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Employability Project Assistant
About the placement/internship

Why did you decide to do a placement/internship?

I decided to do a placement year to explore how I work, what it is about work that I enjoy and develop my skills. It was really important to me to gain some work experience that was different to any part time or voluntary work I had done in the past. Also, I wanted the opportunity to see what life after university could be like, earning a competitive salary.

How did you find your placement/internship?

Department email

Application process

Firstly, I submitted an application for this role which was an application statement. This meant for the role, there weren't any set competency or motivational based questions. I had to demonstrate in my application that I met the essential criteria for the role. I did this by matching my experience and interests to the criteria. Shortly after, I was invited to attend an interview which included answering some questions about the role. This interview was conducted online. After being offered the position, I accepted the offer verbally before receiving my contract. In between this time, I informed my department that I had successfully found a placement. They then approved my placement and I completed a change of programme. This meant I went from a three year History and Philosophy degree to a four year History and Philosophy with Employment experience degree.

What made you choose this organisation for your placement/internship?

I chose this organisation for my placement because I have always been interested in the Education sector and Higher Education particularly.

Main responsibilities

My main objectives for this year were to support the delivery of the University’s five-year philanthropically funded project, to support students from disadvantaged backgrounds and
provide administrative and operational support to the SME networking event programme. As well as this, take project responsibility for delivering an annual employability workshop, working with SMEs and alumni volunteers to support the employability of students from WP backgrounds and collaborating with colleagues across the service and wider University to develop, deliver and promote the annual employability workshop.

Typical day

- Administrative responsibilities
- Writing communications to staff, students & employers
- Project planning

What did I enjoy about my placement/internship?

This year, working alongside colleagues, I developed a work-based learning programme tailored to meet the needs of students from disadvantaged backgrounds. This programme encompassed three main elements; Work experience, Knowledge exchange and Networking. This programme included online and in-person events inviting local Sheffield employers to contribute and network with students. This was where most of my learning and development took place this year. Being given responsibility for the administrative elements and the in-person events has given me the confidence to organise events in the future at Sheffield. By immersing myself in the work, I developed my knowledge further than I expected.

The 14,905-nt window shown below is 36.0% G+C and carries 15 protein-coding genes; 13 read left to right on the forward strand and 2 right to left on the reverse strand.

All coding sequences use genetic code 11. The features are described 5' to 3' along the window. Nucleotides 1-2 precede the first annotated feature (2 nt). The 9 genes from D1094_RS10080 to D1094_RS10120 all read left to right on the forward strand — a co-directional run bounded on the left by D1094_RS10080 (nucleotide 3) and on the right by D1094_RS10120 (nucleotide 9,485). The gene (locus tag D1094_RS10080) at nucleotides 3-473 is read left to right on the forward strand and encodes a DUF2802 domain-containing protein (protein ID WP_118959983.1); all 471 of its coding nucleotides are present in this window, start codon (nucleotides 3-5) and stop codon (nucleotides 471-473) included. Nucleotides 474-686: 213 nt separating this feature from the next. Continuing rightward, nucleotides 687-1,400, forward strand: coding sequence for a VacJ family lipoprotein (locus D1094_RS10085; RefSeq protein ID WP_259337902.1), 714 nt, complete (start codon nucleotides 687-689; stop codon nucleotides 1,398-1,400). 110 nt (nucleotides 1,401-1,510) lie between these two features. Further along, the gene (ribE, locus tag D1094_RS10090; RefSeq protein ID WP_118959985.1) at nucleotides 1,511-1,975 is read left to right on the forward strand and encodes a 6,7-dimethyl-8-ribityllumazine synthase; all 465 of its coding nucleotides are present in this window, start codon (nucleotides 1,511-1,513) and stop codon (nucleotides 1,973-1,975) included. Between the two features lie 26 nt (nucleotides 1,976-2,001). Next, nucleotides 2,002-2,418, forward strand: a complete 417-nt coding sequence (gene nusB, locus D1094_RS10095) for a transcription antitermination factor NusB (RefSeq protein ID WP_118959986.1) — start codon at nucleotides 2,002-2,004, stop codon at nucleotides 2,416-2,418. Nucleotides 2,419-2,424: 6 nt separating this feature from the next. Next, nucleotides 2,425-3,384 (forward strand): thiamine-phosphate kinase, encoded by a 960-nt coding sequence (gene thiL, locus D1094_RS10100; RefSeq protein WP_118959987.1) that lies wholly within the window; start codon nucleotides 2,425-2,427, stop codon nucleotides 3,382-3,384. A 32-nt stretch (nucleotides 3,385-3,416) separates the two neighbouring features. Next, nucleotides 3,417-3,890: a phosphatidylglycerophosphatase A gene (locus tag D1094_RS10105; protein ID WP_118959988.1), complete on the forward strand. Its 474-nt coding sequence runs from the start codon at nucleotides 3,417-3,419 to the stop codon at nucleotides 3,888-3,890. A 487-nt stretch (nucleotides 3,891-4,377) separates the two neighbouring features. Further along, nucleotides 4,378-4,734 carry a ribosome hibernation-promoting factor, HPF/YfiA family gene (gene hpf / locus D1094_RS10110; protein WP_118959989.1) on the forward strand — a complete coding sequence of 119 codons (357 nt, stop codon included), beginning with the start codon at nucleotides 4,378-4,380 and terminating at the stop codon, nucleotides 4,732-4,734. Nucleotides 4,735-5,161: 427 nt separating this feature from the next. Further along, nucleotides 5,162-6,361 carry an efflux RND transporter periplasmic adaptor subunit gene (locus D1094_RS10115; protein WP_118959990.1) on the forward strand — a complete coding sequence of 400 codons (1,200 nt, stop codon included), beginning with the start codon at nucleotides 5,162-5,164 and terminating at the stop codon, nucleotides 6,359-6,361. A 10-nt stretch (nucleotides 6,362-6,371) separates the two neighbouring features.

I planned and arranged an in-person networking event ‘Growing your network in the Steel City', which around 30 students attended. The event aimed to get students to kickstart their network, mainly using LinkedIn. As this event was primarily for students who meet widening participation criteria, it was important to tailor the content that would be delivered. Many students from widening participation backgrounds lack the knowledge of how to build a network but also how to prevent anxiety and imposter syndrome. I believe tailoring the content allowed these students to significantly benefit from the event. I also provided these students with a digital information pack to prepare them for the event to prevent a drop out in attendance.

To develop the programme for the upcoming year, we aimed to collect qualitative and quantitative feedback from students and employers who were involved. From the feedback I received from students, 7/10 said they made LinkedIn connections with employers to kick start their network, meeting the main aim of the event. All the students who provided feedback said they had a better understanding (ranked 5/5) of networking from attending this event.

The feedback I received from employers was also positive. I have maintained these relationships by following up after the event and helping to promote opportunities for our students. All said they would be involved in future events and said they were particularly impressed by the level of engagement from the students achieved through preparing students with a digital resource pack. I also supported the arrangement of another in-person event and various other virtual events held on Blackboard/ Google Meet.

During my time on placement, there have been instances where I have made a significant and lasting impact on work/ projects I’ve been involved with. When I joined the Careers Service, there was a strong priority to widen our support for widening participation students. One of our main issues was choosing a name that students would recognise and be able to identify with. I suggested that we call the initiative ‘Equal Opportunities in Careers’ which was approved by our Head of Service. In this task and finish group, we increased support from 4,000 students to around 10,000. We achieved this by altering the eligibility criteria so that it was inclusive of students and their lived experiences. This was a significant achievement for us and the Careers Service to increase the number of students we support by over 50%.